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Judge rejects request for new vote in Virginia House race in 28th District

Joshua Cole (ABC7)

ALEXANDRIA, Va. (AP) -- A federal judge on Friday rejected a request for a new election that might have forced a 50-50 split in Virginia's House of Delegates, calling ballot mistakes cited by Democrats a "garden-variety" problem that doesn't merit federal intervention.

Democrats had hoped a new election in the 28th District would provide an opportunity for an even split in the chamber, which is now on track to be controlled by a 51-49 GOP majority.

Democrats cited state election officials who said 147 voters received the wrong ballot before Republican Bob Thomas beat Democrat Joshua Cole by only 73 votes.

It is the second defeat in as many days for Democrats. On Thursday, election officials broke a tie vote in another House district by drawing names from a bowl, and picking the Republican.

U.S. District Judge T.S. Ellis III said Friday that legal precedent bars federal courts from intervening in state elections on the basis of "garden-variety irregularities." He ruled that the misassignment of a few hundred voters in a district where more than 20,000 people cast ballots does not rise to a level requiring federal intervention.

Ellis also said the errors appear to be innocent, with "no claim of a great claim of a conspiracy to dilute these votes or do anything nefarious."

Friday's ruling at U.S. District Court in Alexandria does not end the matter entirely. Ellis did not dismiss the case outright. Instead, he rejected a request for a preliminary injunction that would have ordered a new election.

He could still theoretically order a special election after hearing additional evidence, though he said Friday that "it's going to take much more than I've seen" so far.

The plaintiffs -- voters backed by a law firm aligned with Democrats -- also could appeal Ellis' ruling. Their lawyer, Bruce Spiva, said he would review appeal options with his clients.

It is the second time Ellis has rejected a request to intervene in the race. Last month he rejected a request to issue a temporary restraining order that would have barred state elections officials from certifying Thomas as the winner. In both rulings, Ellis said he was leery of interjecting federal courts into a state elections process.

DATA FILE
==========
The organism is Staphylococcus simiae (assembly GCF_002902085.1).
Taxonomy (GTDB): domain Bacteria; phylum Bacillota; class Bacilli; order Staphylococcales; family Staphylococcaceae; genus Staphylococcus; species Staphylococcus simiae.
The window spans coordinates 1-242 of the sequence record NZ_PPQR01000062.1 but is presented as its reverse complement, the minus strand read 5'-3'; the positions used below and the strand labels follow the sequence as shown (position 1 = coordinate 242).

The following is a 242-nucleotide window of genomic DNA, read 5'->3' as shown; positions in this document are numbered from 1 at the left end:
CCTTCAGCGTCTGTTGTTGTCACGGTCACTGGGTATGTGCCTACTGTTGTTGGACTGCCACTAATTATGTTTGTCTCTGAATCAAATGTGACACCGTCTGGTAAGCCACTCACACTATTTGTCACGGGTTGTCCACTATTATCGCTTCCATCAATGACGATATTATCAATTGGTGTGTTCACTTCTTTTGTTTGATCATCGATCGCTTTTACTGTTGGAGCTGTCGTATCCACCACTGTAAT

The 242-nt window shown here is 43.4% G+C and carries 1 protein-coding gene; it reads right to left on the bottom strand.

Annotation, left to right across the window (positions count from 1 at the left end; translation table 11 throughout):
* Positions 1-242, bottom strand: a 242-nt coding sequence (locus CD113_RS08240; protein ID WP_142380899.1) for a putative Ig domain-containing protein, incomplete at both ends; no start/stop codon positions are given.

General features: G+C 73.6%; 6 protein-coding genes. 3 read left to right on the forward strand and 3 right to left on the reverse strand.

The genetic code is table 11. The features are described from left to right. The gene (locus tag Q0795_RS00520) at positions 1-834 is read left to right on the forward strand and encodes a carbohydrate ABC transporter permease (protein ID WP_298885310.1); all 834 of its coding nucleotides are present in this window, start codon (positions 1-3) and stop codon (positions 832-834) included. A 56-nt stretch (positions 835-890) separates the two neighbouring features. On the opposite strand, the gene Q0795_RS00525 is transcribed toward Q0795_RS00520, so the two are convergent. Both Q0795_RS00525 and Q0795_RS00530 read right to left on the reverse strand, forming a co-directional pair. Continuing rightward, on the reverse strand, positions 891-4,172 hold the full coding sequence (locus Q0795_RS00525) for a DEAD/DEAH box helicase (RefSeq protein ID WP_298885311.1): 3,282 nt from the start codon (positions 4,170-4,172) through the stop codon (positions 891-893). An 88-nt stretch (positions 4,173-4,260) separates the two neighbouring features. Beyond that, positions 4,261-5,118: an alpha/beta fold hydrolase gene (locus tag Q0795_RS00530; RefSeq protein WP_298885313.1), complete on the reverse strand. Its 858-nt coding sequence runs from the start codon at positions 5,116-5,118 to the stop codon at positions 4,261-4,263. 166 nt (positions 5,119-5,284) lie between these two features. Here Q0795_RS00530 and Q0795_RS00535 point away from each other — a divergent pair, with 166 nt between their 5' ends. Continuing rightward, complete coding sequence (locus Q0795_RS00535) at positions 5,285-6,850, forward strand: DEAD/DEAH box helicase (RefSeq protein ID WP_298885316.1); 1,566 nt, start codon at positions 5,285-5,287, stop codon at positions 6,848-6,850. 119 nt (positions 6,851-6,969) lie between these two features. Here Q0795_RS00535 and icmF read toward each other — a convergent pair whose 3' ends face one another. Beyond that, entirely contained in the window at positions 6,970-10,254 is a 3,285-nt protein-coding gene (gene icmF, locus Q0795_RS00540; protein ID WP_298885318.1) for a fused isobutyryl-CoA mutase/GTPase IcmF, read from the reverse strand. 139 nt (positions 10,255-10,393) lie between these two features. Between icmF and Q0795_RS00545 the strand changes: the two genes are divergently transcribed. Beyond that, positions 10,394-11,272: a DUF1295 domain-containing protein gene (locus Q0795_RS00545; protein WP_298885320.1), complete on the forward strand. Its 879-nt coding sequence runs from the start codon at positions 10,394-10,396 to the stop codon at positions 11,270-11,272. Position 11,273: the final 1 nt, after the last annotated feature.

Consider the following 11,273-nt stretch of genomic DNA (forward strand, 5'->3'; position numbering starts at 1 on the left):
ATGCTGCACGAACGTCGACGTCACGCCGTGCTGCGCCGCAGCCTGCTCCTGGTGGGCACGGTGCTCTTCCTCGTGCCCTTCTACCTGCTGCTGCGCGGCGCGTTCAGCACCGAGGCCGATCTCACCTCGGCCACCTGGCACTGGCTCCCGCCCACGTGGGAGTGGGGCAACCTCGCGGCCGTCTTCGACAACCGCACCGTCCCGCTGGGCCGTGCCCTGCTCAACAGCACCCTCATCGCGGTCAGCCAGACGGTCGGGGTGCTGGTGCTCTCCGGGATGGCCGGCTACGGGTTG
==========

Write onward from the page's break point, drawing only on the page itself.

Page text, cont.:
Coming into the November elections, Republicans held a massive 66-34 majority in the House. But a Democratic wave, fueled by antipathy to President Donald Trump, pushed Democrat Ralph Northam to a larger-than-expected victory in the gubernatorial race and flipped 15 House seats to from Republicans to Democrats.

So, far, though, Democrats have not been successful in flipping a 16th seat that would create a 50-50 split in the chamber and force a power-sharing agreement. On Thursday, Democrat Shelly Simonds lost a drawing in a tied race in a Newport news District, giving Republican David Yancey a victory. Simonds still has the option of seeking a second recount in that race, though.

The 28th District is based primarily in Stafford County but also includes a few precincts in the city of Fredericksburg. The Fredericksburg precincts tilted heavily toward Cole.

The district is currently represented by House Speaker Bill Howell, a Republican who opted not to seek re-election.

A recount in the 28th District shrunk Thomas' lead from 82 votes to 73. The bigger issue, though, was the discovery that numerous voters were assigned to the wrong district and thus given the wrong ballots.

Edgardo Cortes, head of the state Department of Elections, said in an affidavit that 86 voters who showed up on Election Day should have been given ballots for the Cole-Thomas race but instead received ballots for other House districts. Another 61 voters who should have been assigned to other districts cast ballots in the Cole-Thomas race, and there is no way to segregate those ballots from all the others that were cast.

Local elections officials who opposed ordering a special election said they have acted in good faith and that a new election is not warranted. "An election has got to have a beginning and an end," said their attorney, Michael Matheson.

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